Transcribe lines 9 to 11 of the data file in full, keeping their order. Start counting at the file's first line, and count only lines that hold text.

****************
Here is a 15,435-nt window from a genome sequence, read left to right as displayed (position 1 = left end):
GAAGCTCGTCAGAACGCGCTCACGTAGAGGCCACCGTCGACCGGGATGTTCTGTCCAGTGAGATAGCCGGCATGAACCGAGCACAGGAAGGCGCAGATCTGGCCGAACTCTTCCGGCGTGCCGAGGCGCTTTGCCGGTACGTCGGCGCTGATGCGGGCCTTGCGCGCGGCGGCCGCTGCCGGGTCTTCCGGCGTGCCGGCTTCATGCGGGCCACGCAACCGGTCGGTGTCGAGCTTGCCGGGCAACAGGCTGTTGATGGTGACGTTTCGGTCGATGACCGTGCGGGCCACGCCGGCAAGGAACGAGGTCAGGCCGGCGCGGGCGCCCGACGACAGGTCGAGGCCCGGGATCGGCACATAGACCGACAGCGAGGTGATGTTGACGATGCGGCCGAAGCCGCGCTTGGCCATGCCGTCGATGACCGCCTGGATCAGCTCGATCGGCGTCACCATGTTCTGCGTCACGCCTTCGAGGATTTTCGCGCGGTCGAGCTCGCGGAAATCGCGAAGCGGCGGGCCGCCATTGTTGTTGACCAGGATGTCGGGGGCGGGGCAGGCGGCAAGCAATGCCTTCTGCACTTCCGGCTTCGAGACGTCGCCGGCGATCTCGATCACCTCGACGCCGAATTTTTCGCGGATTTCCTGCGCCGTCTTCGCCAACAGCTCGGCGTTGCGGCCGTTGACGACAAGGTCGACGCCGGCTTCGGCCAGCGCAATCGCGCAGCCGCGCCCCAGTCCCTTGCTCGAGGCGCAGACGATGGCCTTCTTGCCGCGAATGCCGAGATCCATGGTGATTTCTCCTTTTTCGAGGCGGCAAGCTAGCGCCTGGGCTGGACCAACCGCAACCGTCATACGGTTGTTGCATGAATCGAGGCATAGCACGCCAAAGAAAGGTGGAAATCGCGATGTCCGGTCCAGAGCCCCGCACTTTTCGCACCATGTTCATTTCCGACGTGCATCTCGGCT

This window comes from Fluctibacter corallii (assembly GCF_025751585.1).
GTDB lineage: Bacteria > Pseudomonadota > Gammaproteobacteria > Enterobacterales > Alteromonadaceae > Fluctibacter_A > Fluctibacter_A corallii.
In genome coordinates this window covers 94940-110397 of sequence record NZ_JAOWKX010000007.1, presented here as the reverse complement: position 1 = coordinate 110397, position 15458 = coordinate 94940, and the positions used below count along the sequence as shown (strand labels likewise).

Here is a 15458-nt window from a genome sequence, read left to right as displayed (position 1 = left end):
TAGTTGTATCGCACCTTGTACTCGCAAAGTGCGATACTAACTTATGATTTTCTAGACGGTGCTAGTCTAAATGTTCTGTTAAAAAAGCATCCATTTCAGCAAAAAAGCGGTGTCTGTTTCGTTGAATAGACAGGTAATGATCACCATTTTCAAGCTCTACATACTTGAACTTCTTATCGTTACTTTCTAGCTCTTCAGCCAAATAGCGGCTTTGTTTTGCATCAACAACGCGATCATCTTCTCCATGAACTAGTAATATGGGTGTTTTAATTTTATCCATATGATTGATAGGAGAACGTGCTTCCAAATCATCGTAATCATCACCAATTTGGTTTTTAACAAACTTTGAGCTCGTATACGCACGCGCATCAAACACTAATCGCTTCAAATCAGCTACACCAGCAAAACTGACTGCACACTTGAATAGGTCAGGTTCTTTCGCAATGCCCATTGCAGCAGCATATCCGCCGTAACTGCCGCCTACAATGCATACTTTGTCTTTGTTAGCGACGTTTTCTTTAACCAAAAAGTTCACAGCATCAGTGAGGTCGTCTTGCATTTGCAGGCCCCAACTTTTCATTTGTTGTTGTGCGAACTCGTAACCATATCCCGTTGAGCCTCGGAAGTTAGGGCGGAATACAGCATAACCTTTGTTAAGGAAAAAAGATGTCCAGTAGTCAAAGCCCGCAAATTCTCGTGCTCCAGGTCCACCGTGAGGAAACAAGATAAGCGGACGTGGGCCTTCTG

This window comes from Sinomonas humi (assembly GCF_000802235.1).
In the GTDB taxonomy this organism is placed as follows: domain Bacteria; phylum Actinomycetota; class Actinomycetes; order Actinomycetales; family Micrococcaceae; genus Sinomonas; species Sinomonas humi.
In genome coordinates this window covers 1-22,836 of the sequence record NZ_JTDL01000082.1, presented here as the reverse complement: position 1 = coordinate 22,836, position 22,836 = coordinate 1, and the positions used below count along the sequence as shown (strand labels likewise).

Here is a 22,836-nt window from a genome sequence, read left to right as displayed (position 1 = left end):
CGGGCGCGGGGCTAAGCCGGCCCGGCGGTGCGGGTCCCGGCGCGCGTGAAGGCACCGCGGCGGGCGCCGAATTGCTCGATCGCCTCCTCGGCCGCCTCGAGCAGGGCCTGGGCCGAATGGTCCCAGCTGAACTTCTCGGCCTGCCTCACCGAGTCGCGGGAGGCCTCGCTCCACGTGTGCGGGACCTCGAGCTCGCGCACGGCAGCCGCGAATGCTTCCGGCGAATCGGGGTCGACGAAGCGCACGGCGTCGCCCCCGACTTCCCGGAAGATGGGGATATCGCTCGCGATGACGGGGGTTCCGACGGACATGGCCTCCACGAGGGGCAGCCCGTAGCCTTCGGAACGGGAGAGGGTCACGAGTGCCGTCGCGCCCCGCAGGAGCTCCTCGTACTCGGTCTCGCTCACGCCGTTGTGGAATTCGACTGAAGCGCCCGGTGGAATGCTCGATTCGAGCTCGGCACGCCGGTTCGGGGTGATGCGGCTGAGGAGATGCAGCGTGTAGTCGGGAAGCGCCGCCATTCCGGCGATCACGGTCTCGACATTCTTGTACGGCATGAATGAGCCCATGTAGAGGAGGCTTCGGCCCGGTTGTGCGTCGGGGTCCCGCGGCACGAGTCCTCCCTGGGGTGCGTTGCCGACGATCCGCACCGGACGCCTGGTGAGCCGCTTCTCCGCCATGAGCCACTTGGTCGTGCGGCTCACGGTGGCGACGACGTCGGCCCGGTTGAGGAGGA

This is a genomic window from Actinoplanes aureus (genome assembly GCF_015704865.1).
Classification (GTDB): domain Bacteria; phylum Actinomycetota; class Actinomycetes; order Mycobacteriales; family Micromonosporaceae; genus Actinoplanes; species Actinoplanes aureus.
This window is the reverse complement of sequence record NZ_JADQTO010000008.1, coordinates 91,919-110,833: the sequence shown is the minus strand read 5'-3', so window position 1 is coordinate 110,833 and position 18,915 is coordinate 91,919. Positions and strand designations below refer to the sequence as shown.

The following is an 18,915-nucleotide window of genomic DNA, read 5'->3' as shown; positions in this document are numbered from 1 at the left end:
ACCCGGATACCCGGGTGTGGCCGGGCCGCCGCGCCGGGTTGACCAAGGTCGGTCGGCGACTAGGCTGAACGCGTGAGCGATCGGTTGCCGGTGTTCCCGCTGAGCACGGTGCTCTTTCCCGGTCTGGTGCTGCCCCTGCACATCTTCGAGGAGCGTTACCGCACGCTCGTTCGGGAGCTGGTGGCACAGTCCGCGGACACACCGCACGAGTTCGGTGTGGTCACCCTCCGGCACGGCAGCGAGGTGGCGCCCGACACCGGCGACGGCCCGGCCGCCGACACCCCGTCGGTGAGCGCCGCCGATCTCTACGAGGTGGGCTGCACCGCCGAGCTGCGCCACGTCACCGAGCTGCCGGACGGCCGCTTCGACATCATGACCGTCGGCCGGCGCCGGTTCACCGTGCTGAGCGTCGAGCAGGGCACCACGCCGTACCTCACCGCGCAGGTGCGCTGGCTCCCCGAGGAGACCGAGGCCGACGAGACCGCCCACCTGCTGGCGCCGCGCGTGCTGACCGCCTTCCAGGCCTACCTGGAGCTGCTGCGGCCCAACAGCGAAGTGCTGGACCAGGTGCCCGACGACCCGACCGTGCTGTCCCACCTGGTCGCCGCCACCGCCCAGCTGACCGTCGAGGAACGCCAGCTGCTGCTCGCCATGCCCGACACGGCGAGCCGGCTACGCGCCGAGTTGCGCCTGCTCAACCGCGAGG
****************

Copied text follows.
In the GTDB taxonomy this organism is placed as follows: domain Bacteria; phylum Actinomycetota; class Actinomycetes; order Actinomycetales; family Micrococcaceae; genus Sinomonas; species Sinomonas humi.
In genome coordinates this window covers 1-22,836 of the sequence record NZ_JTDL01000082.1, presented here as the reverse complement: position 1 = coordinate 22,836, position 22,836 = coordinate 1, and the positions used below count along the sequence as shown (strand labels likewise).

Here is a 22,836-nt window from a genome sequence, read left to right as displayed (position 1 = left end):